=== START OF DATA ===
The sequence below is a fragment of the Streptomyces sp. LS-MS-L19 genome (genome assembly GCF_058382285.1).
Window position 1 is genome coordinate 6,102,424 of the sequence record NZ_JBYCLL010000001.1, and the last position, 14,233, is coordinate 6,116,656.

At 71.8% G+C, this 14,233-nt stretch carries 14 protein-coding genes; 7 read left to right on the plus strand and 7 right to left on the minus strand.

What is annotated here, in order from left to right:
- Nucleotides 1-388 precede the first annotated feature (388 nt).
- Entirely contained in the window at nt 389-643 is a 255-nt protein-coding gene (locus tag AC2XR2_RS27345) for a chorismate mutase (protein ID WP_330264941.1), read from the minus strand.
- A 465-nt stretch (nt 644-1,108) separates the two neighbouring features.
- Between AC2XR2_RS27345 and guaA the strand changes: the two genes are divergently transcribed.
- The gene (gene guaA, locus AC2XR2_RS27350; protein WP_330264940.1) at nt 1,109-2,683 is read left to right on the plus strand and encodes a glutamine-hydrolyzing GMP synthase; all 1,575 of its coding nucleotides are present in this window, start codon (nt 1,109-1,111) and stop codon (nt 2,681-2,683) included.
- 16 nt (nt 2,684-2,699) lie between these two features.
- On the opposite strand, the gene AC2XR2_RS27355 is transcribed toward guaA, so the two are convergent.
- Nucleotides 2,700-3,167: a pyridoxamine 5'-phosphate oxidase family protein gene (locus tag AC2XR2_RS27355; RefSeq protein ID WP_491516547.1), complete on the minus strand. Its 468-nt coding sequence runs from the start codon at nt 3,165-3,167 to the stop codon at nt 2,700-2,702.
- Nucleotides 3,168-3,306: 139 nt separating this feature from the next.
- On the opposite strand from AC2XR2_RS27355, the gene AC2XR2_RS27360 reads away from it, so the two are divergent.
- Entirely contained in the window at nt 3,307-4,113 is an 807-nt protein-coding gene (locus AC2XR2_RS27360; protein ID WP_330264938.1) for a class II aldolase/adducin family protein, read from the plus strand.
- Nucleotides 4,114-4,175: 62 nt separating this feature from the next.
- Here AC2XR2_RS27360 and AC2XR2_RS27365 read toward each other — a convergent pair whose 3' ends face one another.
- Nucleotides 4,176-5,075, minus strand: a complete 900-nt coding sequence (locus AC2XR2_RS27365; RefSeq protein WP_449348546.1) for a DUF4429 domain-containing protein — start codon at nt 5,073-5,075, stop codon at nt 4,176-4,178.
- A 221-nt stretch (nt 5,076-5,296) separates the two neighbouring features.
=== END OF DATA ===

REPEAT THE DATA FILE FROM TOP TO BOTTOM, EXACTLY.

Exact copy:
The sequence below is a fragment of the Streptomyces sp. LS-MS-L19 genome (genome assembly GCF_058382285.1).
Window position 1 is genome coordinate 6,102,424 of the sequence record NZ_JBYCLL010000001.1, and the last position, 14,233, is coordinate 6,116,656.

At 71.8% G+C, this 14,233-nt stretch carries 14 protein-coding genes; 7 read left to right on the plus strand and 7 right to left on the minus strand.

What is annotated here, in order from left to right:
- Nucleotides 1-388 precede the first annotated feature (388 nt).
- Entirely contained in the window at nt 389-643 is a 255-nt protein-coding gene (locus tag AC2XR2_RS27345) for a chorismate mutase (protein ID WP_330264941.1), read from the minus strand.
- A 465-nt stretch (nt 644-1,108) separates the two neighbouring features.
- Between AC2XR2_RS27345 and guaA the strand changes: the two genes are divergently transcribed.
- The gene (gene guaA, locus AC2XR2_RS27350; protein WP_330264940.1) at nt 1,109-2,683 is read left to right on the plus strand and encodes a glutamine-hydrolyzing GMP synthase; all 1,575 of its coding nucleotides are present in this window, start codon (nt 1,109-1,111) and stop codon (nt 2,681-2,683) included.
- 16 nt (nt 2,684-2,699) lie between these two features.
- On the opposite strand, the gene AC2XR2_RS27355 is transcribed toward guaA, so the two are convergent.
- Nucleotides 2,700-3,167: a pyridoxamine 5'-phosphate oxidase family protein gene (locus tag AC2XR2_RS27355; RefSeq protein ID WP_491516547.1), complete on the minus strand. Its 468-nt coding sequence runs from the start codon at nt 3,165-3,167 to the stop codon at nt 2,700-2,702.
- Nucleotides 3,168-3,306: 139 nt separating this feature from the next.
- On the opposite strand from AC2XR2_RS27355, the gene AC2XR2_RS27360 reads away from it, so the two are divergent.
- Entirely contained in the window at nt 3,307-4,113 is an 807-nt protein-coding gene (locus AC2XR2_RS27360; protein ID WP_330264938.1) for a class II aldolase/adducin family protein, read from the plus strand.
- Nucleotides 4,114-4,175: 62 nt separating this feature from the next.
- Here AC2XR2_RS27360 and AC2XR2_RS27365 read toward each other — a convergent pair whose 3' ends face one another.
- Nucleotides 4,176-5,075, minus strand: a complete 900-nt coding sequence (locus AC2XR2_RS27365; RefSeq protein WP_449348546.1) for a DUF4429 domain-containing protein — start codon at nt 5,073-5,075, stop codon at nt 4,176-4,178.
- A 221-nt stretch (nt 5,076-5,296) separates the two neighbouring features.